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Old computers did it better!
10-18-2018, 12:23 AM
Post: #1
Old computers did it better!


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10-18-2018, 03:42 AM
Post: #2
RE: Old computers did it better!
I wholeheartedly agree, but on the point of the superior Commodore 64 documentation, that video cheats a little. It starts by showing the manual, which was indeed included, but then it sneakily cuts to the Programmer's Reference Guide (1:11), which was essential if you really wanted to get into programming the thing... and was sold separately.

/geek out Big Grin
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10-18-2018, 05:05 AM
Post: #3
RE: Old computers did it better!
Funnily enough, many moons ago I had a job in Commodore service centre and the number of those C64 machines that I repaired was alarming. In the 5.5 years I spent in that job, I must have repaired literally thousands of C64, C128 and Amiga machines and they weren't all as easy to repair as the video makes out. In later production runs they did away with DIL IC sockets and the ICs were soldered directly onto the boards. Then they started using surface mounted devices...
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10-18-2018, 05:29 AM
Post: #4
RE: Old computers did it better!
What were the most common repairs? I seem to recall that the SID and CIA chips were particularly vulnerable, something having to do with the CPU buses being directly exposed on the rear connector or something. Mine mostly stayed put and didn't get things plugged and unplugged very often (except for joysticks, anyway), and that may have helped, or maybe I was just lucky! I did have wall-to-wall carpeting, so static discharge was definitely a risk.
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10-18-2018, 06:31 AM
Post: #5
RE: Old computers did it better!
I don't remember too many problems with the CIA chips, strangely enough. The SID was definitely a weak point in those machines, as was the VIC.

In the Amiga 500 and 600, it was indeed almost always the chips that drove the I/O (8520? This was 30 years ago and I've slept since then) or the floppy drive that needed changing. Close runners up were a leaky NiCd battery in the A501 memory extension and a fault in the power supply where the 470K resistor between the +400V hot side and the base of the switching transistor that just became an open circuit so the oscillator never started => no power.

The Atari ST family of machines (we were also an Atari centre) were generally more reliable except that the ROM chips often needed re-seating in their sockets and their floppy drives were a bit of a nightmare. Worst thing about them was the fact that Atari kept on changing the design of them so there was a good chance that a new floppy drive ordered from them would not fit in the case of the machine you had with its guts open on your workbench. The STE machines often had the same power supply fault as the Amigas but by far the most common fault was hilarious.

The STF had an MMU chip and another logic chip that they called the GLUE chip. The STE combined the two into a single 144-pin SMD. The glue that they would use to stick it to the motherboard before passing it through the solder wave would corrode the copper tracks below the chip. I spent a couple of days trying to figure out the cause of the first machine I saw to exhibit the problem!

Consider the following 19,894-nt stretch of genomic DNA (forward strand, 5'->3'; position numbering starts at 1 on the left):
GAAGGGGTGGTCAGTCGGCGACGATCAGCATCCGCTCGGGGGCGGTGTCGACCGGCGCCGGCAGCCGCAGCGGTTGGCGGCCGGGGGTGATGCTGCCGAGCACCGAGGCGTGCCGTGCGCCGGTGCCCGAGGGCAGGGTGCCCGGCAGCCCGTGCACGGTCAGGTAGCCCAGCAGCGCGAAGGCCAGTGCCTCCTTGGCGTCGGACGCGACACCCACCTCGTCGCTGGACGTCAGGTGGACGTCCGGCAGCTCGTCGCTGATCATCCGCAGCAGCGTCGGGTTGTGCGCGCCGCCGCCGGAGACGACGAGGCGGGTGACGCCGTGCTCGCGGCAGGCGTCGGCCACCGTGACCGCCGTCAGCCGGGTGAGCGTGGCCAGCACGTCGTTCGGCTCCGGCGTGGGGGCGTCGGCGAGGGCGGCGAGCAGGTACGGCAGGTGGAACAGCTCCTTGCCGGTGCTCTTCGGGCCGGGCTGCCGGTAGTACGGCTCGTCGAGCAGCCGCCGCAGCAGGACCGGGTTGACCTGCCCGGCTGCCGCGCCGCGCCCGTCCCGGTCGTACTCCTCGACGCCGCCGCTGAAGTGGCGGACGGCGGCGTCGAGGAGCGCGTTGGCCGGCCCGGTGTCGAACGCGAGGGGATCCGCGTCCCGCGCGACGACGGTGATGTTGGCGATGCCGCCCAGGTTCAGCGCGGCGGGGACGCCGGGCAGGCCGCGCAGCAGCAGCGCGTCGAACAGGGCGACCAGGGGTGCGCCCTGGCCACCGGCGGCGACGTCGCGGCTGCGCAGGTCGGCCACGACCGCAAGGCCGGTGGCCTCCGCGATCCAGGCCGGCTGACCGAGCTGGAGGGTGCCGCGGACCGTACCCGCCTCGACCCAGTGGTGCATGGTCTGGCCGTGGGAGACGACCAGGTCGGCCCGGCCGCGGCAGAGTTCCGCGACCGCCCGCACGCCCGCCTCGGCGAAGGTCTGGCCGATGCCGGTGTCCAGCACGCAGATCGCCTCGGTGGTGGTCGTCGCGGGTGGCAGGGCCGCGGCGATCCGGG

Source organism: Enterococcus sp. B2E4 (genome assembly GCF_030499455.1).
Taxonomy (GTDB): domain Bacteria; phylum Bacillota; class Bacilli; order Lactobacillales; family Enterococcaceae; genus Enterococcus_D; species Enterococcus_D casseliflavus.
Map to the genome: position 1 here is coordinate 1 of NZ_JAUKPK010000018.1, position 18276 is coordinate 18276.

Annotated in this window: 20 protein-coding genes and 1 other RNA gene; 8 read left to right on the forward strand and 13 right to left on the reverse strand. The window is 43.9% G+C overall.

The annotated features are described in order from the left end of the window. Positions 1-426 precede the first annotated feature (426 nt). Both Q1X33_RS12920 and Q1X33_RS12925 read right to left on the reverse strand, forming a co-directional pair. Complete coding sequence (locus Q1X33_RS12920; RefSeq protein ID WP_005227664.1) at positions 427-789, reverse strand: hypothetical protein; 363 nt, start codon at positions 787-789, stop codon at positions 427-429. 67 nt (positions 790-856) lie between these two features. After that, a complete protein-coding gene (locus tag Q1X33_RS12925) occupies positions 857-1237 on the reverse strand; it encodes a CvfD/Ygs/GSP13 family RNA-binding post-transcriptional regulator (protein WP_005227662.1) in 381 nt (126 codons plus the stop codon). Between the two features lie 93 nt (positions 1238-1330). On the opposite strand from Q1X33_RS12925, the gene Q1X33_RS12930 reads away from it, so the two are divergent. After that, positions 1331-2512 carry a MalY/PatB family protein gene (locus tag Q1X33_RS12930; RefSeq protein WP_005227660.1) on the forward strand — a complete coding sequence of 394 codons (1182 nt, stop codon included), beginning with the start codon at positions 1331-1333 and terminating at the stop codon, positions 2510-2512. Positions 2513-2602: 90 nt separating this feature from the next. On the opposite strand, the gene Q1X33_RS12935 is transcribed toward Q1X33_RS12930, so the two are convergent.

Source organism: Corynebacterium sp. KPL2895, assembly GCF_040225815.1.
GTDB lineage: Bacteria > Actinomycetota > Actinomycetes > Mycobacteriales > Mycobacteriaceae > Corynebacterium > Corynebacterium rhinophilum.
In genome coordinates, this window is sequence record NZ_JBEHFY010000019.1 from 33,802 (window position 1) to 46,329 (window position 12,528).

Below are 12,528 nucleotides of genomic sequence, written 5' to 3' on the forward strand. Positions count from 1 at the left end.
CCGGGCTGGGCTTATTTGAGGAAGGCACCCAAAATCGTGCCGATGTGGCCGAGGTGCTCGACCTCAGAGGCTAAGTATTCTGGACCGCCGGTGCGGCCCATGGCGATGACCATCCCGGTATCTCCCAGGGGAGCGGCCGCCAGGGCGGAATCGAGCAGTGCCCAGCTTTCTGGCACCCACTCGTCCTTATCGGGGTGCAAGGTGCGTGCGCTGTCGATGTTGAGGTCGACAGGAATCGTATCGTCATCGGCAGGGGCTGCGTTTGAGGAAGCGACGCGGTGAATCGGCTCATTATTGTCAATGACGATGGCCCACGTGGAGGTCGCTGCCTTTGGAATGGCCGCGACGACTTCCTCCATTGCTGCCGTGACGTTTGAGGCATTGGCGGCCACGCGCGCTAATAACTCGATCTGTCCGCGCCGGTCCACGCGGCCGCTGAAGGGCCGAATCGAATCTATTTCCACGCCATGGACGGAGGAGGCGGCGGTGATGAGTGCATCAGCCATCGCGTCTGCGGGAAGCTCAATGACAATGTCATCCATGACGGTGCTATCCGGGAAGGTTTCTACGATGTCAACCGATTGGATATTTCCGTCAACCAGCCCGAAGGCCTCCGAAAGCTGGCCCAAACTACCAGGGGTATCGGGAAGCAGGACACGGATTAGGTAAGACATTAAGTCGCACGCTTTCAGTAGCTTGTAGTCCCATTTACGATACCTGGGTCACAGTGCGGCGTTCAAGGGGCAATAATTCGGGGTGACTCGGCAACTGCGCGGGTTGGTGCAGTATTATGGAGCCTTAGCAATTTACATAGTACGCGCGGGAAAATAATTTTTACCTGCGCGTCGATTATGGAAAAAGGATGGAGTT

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10-18-2018, 06:05 PM
Post: #6
RE: Old computers did it better!
Gosh, I still have an old Atari 520ST (without ROMS, boot off floppy). I wonder if it still works....
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10-18-2018, 06:13 PM
Post: #7
RE: Old computers did it better!
(10-18-2018 05:05 AM)grsbanks Wrote:  Then they started using surface mounted devices...



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10-18-2018, 09:02 PM
Post: #8
RE: Old computers did it better!
nothing wrong with surface mount.

Old calculators did it better too...
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10-19-2018, 03:31 AM
Post: #9
RE: Old computers did it better!
Surface-mount brought a lot of improvements. Breadboardability and ease of modification and probing and, in the cases of any failure, repair, are unfortunately not among them.

Things I miss about the computers of yesteryear:
  • the ability to type ahead. GUIs don't usually allow this. You can't start typing into something that's not fully loaded yet. Worse, sometimes things on the screen in a modern GUI jump just as you click on something, making your click be misunderstood to be on something other than what you wanted.
  • the ability to turn it on and immediately start programming. Actually, the first automated test equipment (ATE) setup I did for use in production was powered by an HP-41cx which was much easier to program than PCs at the time. (Much more portable too, making it easy to take between the workbench, desk, and home.)
  • Software was more efficient (mostly because it had to be, with more-limited resources), and, I believe, generally more bug-free. The most complex PC board I ever laid out had about 500 parts and 12 layers. I did it in 1994 on a 16MHz '286 with 1MB of RAM, and I did not run out of RAM or need any disc-swapping. The CAD package did initially have a lot of bugs, but I and one other intensive user kept reporting and describing them to the manufacturer who was responsive in fixing them.
  • real manuals, and the fact that the owner stood a much better chance of understanding the computer and of being able to fully control his own computer!
  • ability to make up your own cables, troubleshoot interface problems with an oscilloscope, etc.
I'm sure I'll think of more as soon as I click "Post Reply." Much of the above could be preserved with simplish computers using newer technology like faster, denser memory and SD Card for file storage. Virii used to be a problem with modern computers, particularly Windows (not Linux), but it seems like that has been remedied to a large extent.